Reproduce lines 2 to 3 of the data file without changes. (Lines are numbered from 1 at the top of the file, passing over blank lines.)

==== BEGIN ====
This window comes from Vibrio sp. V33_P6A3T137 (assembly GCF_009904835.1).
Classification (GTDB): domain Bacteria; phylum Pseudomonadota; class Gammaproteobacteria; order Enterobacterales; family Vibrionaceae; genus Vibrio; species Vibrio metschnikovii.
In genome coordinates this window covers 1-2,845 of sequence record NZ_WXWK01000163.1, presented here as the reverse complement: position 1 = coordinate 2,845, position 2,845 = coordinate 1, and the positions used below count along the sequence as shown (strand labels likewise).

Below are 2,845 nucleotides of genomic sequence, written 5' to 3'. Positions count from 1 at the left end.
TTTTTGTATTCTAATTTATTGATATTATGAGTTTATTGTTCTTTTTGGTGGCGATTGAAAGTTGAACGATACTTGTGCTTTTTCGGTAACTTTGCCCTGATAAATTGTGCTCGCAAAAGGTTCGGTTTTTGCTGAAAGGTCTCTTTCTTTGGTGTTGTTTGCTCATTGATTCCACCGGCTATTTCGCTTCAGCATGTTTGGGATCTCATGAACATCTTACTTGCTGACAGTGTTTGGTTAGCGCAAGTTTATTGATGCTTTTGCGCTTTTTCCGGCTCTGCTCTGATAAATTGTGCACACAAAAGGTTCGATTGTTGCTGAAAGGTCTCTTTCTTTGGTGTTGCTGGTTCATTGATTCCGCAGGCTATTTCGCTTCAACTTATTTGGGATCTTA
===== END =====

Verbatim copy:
Classification (GTDB): domain Bacteria; phylum Pseudomonadota; class Gammaproteobacteria; order Enterobacterales; family Vibrionaceae; genus Vibrio; species Vibrio metschnikovii.
In genome coordinates this window covers 1-2,845 of sequence record NZ_WXWK01000163.1, presented here as the reverse complement: position 1 = coordinate 2,845, position 2,845 = coordinate 1, and the positions used below count along the sequence as shown (strand labels likewise).